The power and beauty of writing rest in a process of active narrative formation. The act of expression helps us make sense of what happened, integrate this into our sense of self, and clarify our values that will influence our next steps. Conveniently, our expression serves as a record of both identity and narrative formation, giving us a glimpse of ourselves more intimately than we typically take time for.
Instead, I was worried that medicine would consume me only to regurgitate me as a mere collection of cells and systems – just like those I would be expected to regurgitate on the test. I was worried that the demands of knowing it all would make me believe that I could know it all, that there is nothing in the spaces between what we know. I was worried that bathing in science would make me stop believing in art.
20 / still / except / her chest rising, falling
With the development and distribution of the COVID-19 vaccine and the arrival of the summer season, people are feeling happier and beginning to come out of their homes. It’s clear that there is a growing sense of hope that the pandemic may be approaching its conclusion. However, standing in the way of our pursuit of normalcy is the refusal among some to partake in the vaccine, despite its proven efficacy and safety by experts.
Welcome! As the 2021 academic year begins for medical students across the country, it brings with it the age-old challenges of studying medicine. As you continue your journey through medical school, we hope that in-Training provides you with a community for discussion, reflection and support when you need it most.
The Match process is an emotional roller coaster ride that feels like it lasts forever but also flies by. Being on the other side and looking back, I wanted to do my part and share my thoughts about how to stay grounded and sane during this time.
A 5-year-old African American boy presents to the emergency department with left leg pain. His leg is exquisitely tender to palpation…. If I read this vignette in the first year of medical school, I would have navigated to the multiple-choice answers to select anything related to sickle cell disease. The question writers are stating that the patient is Black, young and has a painful limb — this is not a difficult diagnosis. Rather than envisioning …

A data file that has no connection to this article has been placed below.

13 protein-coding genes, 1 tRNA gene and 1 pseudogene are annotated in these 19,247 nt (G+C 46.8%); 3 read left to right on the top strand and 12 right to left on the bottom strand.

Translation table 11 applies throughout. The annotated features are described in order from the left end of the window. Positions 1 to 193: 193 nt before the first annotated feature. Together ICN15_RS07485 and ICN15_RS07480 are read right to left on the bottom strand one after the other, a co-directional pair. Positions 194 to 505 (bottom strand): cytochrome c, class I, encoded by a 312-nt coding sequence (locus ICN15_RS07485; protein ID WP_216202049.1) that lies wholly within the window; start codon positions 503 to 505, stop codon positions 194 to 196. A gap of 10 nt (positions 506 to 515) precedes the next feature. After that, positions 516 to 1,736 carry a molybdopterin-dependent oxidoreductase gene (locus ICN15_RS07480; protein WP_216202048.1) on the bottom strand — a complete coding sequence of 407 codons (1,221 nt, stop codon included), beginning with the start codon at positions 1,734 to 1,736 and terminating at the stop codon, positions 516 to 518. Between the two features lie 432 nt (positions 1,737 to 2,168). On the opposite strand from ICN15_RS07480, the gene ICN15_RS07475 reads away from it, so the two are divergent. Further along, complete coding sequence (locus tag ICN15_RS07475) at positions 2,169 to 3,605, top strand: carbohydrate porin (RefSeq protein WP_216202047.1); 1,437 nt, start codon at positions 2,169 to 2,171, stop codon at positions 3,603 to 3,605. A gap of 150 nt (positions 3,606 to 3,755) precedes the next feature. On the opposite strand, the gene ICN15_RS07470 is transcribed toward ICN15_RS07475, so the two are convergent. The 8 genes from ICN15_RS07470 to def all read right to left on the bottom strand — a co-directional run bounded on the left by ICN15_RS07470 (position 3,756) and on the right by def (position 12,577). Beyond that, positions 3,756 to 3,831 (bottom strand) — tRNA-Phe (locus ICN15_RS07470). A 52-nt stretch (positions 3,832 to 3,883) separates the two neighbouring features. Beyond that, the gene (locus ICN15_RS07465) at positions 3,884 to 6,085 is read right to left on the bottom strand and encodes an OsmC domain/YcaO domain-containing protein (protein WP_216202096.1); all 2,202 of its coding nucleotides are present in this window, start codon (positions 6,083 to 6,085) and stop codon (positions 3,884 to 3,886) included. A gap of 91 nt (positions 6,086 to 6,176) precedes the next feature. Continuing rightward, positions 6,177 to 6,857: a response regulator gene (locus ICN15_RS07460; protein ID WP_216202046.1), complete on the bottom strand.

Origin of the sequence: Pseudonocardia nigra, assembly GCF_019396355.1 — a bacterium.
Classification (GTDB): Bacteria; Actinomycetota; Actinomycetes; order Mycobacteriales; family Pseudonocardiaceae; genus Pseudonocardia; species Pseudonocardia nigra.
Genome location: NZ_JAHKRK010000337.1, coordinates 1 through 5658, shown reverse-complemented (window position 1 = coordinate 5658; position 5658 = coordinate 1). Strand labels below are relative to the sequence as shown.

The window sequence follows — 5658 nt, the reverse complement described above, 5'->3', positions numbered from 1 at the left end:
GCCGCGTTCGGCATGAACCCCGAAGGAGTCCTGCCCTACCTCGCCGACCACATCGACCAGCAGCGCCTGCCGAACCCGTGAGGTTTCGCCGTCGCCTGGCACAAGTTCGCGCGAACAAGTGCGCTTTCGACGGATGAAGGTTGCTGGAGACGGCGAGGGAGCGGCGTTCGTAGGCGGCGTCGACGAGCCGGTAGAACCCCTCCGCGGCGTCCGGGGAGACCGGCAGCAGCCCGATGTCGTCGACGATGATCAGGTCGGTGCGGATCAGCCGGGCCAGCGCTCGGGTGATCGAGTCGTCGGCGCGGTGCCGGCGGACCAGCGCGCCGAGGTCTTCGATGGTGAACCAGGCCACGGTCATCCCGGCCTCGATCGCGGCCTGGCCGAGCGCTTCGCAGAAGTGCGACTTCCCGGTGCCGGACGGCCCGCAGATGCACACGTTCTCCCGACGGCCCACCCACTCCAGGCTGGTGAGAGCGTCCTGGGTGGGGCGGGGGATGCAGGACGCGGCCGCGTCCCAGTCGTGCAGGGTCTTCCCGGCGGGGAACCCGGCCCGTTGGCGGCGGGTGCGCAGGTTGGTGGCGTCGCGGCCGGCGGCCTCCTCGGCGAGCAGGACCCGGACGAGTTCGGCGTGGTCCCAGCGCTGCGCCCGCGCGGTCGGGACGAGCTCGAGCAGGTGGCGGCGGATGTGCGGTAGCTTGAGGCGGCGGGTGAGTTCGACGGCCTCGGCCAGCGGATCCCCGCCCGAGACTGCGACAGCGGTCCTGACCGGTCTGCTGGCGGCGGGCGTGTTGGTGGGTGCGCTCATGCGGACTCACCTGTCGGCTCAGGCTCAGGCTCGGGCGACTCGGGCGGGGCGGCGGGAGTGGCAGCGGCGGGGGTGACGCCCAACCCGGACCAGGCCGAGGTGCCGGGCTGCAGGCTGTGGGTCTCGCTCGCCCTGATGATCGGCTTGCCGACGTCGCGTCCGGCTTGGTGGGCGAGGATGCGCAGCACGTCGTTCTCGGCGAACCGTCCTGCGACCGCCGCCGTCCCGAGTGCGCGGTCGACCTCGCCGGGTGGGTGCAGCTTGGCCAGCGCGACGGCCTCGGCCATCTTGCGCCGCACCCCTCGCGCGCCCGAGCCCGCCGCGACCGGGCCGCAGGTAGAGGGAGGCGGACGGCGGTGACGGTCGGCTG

I was raised by two physicians who did not “differentiate” until well into their rotational year, and they did, as their generation tends to say, “just fine.” But the reality is that what was “just fine” for physicians-in-training even one generation ago is no longer as feasible.
I often joke about how worthless my art history studies were, but I never mean it. The truth is that my training in the humanities, while being unconventional for medicine, has prepared me to be a better physician and clinician.
It was 5 p.m. on a Thursday and I had just finished my first preceptorship session with my fourth-year medical student preceptor. That afternoon was one of many firsts, as it was also the first time I conducted a patient interview. My first-ever patient was a middle-aged woman in the emergency room talking to me through Zoom. I remember introducing myself nervously, stuttering on the few syllables that make up my name, and then asking what brought her to the hospital.
The first thing I notice are his boots. He’s still in his street clothes, having just been admitted. He looks thin, emaciated — his clothes hang off him, shirt collar drooping down from his neck like peeling paint. His boots, however, seem to fit him properly. They look warm, well-worn but sturdy, like they have weathered a hundred bitter winters and could withstand a hundred more. For some reason, this comforts me.
In this episode we interview Dr. Tait Shanafelt. Dr. Shanafelt is a Jeanie and Stewart Ritchie Professor of Medicine, Chief Wellness Officer, and associate dean at Stanford University School of Medicine.